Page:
So as I sit in the airport, hoping that one of the beyond-overbooked flights has an opening so I can get home early and not have to go through Vegas, I thought I'd share my thoughts about the Windows Live platform that we picked up during partner training here in Redmond.
Without a doubt, the coolest feature enabled by the platform is single sign-on. And, while we're at it, the way it's implemented is really cool.
When a user goes to a site that uses the single-sign-on feature (that is, Windows Live ID integration), the user is presented with a user login screen that is typically fairly consistent across sites. I've seen two user experience-style screens that present it: www.zune.net has a themed version of the older, Passport-style login screen, while others (particularly those that host Live Controls) display a more Windows Vista-style login screen.
When a user needs to login, they are redirected to login.live.com to provide the authentication credentials via HTTPS. Once authentication is complete, they are redirected to the original website with a login token which provides information about that user. The cool thing is that the login token is the same for that user on that site across sessions, but not the same across sites, so you're able to identify the same user during multiple visits. This makes integration with the profiling API fairly straightforward.
Unfortunately, I can see issues with it; signing up or signing in can make it unclear to the users that they're still logging into the site, and people who are not Live ID users might be hesitant to sign up for a service that might not be directly related to the site they're working on. The sites aren't particularly customizable right now, either, so they might not really get the user to trust that they're still working with your site.
Contacts and Contacts Control
The Control may or may not be appropriate for a given site, but fortunately, you can also simply query the data via a REST interface. Very slick, and definitely usable. A good example in which this was appropriate was Buxfer - a site that helps you track your money. You might notice along the top of the page:
Clicking on the Windows icon pops up a dialog asking you to enter your Windows Live ID credentials. Very slick! I believe that, using this information, you're able to invite other friends (maybe the site was an example of single sign-on - it's starting to blur together).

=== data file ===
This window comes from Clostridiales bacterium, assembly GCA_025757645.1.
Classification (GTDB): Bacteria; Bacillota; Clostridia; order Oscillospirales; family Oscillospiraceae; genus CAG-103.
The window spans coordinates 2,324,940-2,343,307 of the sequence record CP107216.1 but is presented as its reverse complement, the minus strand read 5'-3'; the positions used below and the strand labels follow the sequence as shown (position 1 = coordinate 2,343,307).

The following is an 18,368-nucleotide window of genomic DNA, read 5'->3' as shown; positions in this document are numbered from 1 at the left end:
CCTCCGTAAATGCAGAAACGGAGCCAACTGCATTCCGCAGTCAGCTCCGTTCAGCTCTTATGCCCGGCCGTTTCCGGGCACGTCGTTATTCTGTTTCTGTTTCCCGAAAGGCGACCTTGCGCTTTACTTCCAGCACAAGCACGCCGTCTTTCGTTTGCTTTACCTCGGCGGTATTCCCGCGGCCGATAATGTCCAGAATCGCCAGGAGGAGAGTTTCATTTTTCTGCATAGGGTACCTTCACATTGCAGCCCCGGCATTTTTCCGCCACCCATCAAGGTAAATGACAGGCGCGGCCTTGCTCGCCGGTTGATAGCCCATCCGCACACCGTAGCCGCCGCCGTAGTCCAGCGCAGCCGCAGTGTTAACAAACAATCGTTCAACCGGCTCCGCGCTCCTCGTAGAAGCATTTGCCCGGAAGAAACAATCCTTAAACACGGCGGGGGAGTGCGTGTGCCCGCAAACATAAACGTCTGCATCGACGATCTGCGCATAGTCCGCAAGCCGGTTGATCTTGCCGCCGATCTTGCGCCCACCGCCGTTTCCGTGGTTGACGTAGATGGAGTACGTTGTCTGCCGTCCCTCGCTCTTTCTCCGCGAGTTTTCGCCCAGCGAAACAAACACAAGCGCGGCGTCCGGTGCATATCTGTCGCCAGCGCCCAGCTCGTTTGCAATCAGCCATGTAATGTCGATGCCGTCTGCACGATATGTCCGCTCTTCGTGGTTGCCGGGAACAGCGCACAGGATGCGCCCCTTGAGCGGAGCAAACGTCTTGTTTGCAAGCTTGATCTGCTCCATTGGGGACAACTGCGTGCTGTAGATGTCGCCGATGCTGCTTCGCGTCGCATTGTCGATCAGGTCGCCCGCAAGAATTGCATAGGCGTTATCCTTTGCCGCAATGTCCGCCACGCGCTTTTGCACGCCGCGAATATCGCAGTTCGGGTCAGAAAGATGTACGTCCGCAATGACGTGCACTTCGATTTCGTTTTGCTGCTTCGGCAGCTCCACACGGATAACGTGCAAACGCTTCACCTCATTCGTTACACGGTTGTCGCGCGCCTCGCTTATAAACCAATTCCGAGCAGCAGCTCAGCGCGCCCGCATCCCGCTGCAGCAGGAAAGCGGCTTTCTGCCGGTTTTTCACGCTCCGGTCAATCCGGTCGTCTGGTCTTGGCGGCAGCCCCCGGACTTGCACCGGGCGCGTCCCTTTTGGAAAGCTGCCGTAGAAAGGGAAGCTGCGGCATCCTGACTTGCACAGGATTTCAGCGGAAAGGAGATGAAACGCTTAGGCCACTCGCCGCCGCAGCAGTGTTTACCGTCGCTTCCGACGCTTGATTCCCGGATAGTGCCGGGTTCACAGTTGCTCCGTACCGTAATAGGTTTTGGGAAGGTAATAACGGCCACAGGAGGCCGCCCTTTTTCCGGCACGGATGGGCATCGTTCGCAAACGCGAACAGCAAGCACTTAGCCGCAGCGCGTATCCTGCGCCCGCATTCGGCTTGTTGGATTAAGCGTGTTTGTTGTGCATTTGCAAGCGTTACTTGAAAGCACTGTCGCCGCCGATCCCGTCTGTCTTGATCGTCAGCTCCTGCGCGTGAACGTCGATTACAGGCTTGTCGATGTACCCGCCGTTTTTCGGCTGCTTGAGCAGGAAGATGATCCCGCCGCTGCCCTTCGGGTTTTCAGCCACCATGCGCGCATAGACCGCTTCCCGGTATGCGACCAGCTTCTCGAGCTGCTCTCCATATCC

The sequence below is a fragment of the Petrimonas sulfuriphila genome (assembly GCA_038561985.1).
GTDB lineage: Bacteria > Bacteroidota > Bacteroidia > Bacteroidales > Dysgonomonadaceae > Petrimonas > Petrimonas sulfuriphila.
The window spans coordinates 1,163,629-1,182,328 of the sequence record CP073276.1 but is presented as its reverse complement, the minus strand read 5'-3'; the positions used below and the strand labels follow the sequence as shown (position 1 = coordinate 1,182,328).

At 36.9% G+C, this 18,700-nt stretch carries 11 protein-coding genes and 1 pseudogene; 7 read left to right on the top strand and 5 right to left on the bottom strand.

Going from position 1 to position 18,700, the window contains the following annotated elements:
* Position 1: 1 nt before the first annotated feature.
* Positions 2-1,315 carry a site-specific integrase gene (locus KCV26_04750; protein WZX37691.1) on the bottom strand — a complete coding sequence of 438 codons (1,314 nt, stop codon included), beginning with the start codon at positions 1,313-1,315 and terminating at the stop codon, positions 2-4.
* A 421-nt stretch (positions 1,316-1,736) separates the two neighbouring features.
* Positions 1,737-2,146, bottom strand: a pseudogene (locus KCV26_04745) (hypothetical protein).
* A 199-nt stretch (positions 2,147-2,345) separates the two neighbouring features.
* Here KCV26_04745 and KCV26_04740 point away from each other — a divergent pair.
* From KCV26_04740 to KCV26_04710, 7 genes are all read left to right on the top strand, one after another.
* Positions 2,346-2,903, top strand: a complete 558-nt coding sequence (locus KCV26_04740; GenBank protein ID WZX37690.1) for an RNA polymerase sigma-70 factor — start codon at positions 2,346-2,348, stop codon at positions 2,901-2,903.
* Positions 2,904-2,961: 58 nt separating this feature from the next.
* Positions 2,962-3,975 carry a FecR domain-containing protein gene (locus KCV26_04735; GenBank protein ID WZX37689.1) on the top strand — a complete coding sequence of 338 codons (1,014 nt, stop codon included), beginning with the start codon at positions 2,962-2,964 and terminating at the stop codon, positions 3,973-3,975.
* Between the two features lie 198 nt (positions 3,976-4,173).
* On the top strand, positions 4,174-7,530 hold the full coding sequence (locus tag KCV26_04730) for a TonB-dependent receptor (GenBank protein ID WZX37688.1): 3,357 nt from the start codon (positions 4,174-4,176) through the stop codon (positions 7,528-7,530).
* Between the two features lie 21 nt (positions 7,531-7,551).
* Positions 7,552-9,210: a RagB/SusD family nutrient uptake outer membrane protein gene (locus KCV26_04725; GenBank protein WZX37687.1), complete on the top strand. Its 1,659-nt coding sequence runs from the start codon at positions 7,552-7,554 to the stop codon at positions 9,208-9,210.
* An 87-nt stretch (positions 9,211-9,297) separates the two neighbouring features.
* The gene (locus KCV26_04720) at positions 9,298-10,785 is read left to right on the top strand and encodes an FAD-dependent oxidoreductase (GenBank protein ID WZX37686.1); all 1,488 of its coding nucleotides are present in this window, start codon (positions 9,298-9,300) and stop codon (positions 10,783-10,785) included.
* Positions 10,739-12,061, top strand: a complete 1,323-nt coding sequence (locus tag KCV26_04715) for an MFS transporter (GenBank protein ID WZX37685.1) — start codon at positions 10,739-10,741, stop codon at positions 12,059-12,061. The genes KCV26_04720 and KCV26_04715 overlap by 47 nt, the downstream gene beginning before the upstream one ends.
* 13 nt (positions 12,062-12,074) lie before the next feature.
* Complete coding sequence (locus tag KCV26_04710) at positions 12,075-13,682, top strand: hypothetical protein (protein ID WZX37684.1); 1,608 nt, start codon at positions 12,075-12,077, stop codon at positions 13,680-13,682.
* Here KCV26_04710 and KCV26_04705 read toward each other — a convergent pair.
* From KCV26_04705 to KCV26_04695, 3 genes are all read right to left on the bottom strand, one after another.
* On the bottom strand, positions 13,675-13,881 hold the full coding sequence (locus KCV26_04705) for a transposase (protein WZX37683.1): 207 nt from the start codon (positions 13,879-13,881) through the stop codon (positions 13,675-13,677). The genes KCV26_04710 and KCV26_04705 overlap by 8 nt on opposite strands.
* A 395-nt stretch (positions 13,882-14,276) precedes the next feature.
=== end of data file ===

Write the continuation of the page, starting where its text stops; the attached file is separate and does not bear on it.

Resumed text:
Also cool (but in this case, probably more for the "cool to nerd developers" factor) is the ability to include a fully functional Windows Live Messenger client in your website. Want to sign in? No problem! Just pop open a new window with your account information and new windows for your conversations, just like the Windows client.
I don't really see the value in this for most websites, but there are a couple great exceptions:
- A site that wants to support Live Chat support can use this service to allow even anonymous guests to present the user with a chat window to the support person who is signed into Messenger. There are scalability concerns for this, but all told, it's a pretty neat way to do it.
- Message board or other community software might allow users to allow access to the user's Live Messenger account so that users can contact them through the web. The actual Live ID is shielded and not presented; an obfuscated, site-specific ID is used in its place.
I was a bit unsure about using Live Spaces, but the way it's discussed for example sites makes it sound like a bit of an easy storage solution similar to SharePoint. It might be worthwhile, especially for our clients who want to focus on virality.
We got some cool info that we can't talk about (nor can the Microsoft guys in charge), but it's really exciting nonetheless.
I'm not sure that Terralever can use the platform effectively, but it depends on seeing what kinds of technologies our clients can leverage, and how much Microsoft is willing to work with us.
Another one of the attendees voiced this concern, and it was something I'd thought about before we even got here - a lot of this technology is too late-to-market (my thoughts were "too little, too late"). People are sharing their thoughts on Digg, their photos and profiles on Facebook, photos on Flickr, documents on Google, and a lot of other stuff is already done. Single sign-on is GREAT - but I'm not sure that it's enough to make people buy-in to Live. Still, maybe it's a moot point; with 400MM monthly Live ID users and 100MM monthly Live Spaces users, perhaps greater propagation doesn't matter.
For more information about the Windows Live development platform, check out their website!
Tomorrow after I present at the Arizona .NET Users Group, I'm getting on a plane to head to Redmond, WA for some first-party training on the Windows Live platform. I'm not particularly certain what to expect; I think by and large, most of us are a bit ignorant about what the platform has to offer, and while some of the components are incredibly cool (the Virtual Earth API, for example), others seem... not so cool (such as the web-based gadget hosting platform).
One thing is certain - with the Windows Live platform, Microsoft is making a huge effort at hitting web-connected technologies. Sometimes I wonder if it isn't too little, too late (Blogger, Facebook, Google Maps, and Flickr come to mind as functional precursors for the corresponding Windows Live services), but at the same time, the ability to have everything integrated into one service could be advantageous. To that end, we'll need to see how things play out.
Stay tuned for new information about the Windows Live platform, direct from Redmond.